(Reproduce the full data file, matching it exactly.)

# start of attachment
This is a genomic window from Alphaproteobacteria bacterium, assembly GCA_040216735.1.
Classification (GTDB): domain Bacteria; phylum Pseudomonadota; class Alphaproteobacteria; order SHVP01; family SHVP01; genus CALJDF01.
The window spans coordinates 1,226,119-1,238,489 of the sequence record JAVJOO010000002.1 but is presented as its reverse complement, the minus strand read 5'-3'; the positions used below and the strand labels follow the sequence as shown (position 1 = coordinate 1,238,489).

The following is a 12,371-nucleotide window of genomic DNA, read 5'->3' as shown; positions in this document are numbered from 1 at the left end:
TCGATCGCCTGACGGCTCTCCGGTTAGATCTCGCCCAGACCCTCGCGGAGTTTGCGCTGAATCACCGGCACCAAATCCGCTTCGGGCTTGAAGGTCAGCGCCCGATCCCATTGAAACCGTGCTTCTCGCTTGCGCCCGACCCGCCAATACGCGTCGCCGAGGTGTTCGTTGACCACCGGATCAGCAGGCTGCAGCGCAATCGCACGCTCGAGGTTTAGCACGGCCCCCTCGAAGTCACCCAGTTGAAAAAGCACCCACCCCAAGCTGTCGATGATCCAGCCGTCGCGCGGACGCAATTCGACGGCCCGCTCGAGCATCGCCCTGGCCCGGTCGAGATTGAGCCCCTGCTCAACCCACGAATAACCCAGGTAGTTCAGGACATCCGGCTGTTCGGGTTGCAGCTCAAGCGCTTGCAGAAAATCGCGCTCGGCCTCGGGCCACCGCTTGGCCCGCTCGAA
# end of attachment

This is a genomic window from Alphaproteobacteria bacterium, assembly GCA_040216735.1.
Classification (GTDB): domain Bacteria; phylum Pseudomonadota; class Alphaproteobacteria; order SHVP01; family SHVP01; genus CALJDF01.
The window spans coordinates 1,226,119-1,238,489 of the sequence record JAVJOO010000002.1 but is presented as its reverse complement, the minus strand read 5'-3'; the positions used below and the strand labels follow the sequence as shown (position 1 = coordinate 1,238,489).

The following is a 12,371-nucleotide window of genomic DNA, read 5'->3' as shown; positions in this document are numbered from 1 at the left end:
TCGATCGCCTGACGGCTCTCCGGTTAGATCTCGCCCAGACCCTCGCGGAGTTTGCGCTGAATCACCGGCACCAAATCCGCTTCGGGCTTGAAGGTCAGCGCCCGATCCCATTGAAACCGTGCTTCTCGCTTGCGCCCGACCCGCCAATACGCGTCGCCGAGGTGTTCGTTGACCACCGGATCAGCAGGCTGCAGCGCAATCGCACGCTCGAGGTTTAGCACGGCCCCCTCGAAGTCACCCAGTTGAAAAAGCACCCACCCCAAGCTGTCGATGATCCAGCCGTCGCGCGGACGCAATTCGACGGCCCGCTCGAGCATCGCCCTGGCCCGGTCGAGATTGAGCCCCTGCTCAACCCACGAATAACCCAGGTAGTTCAGGACATCCGGCTGTTCGGGTTGCAGCTCAAGCGCTTGCAGAAAATCGCGCTCGGCCTCGGGCCACCGCTTGGCCCGCTCGAA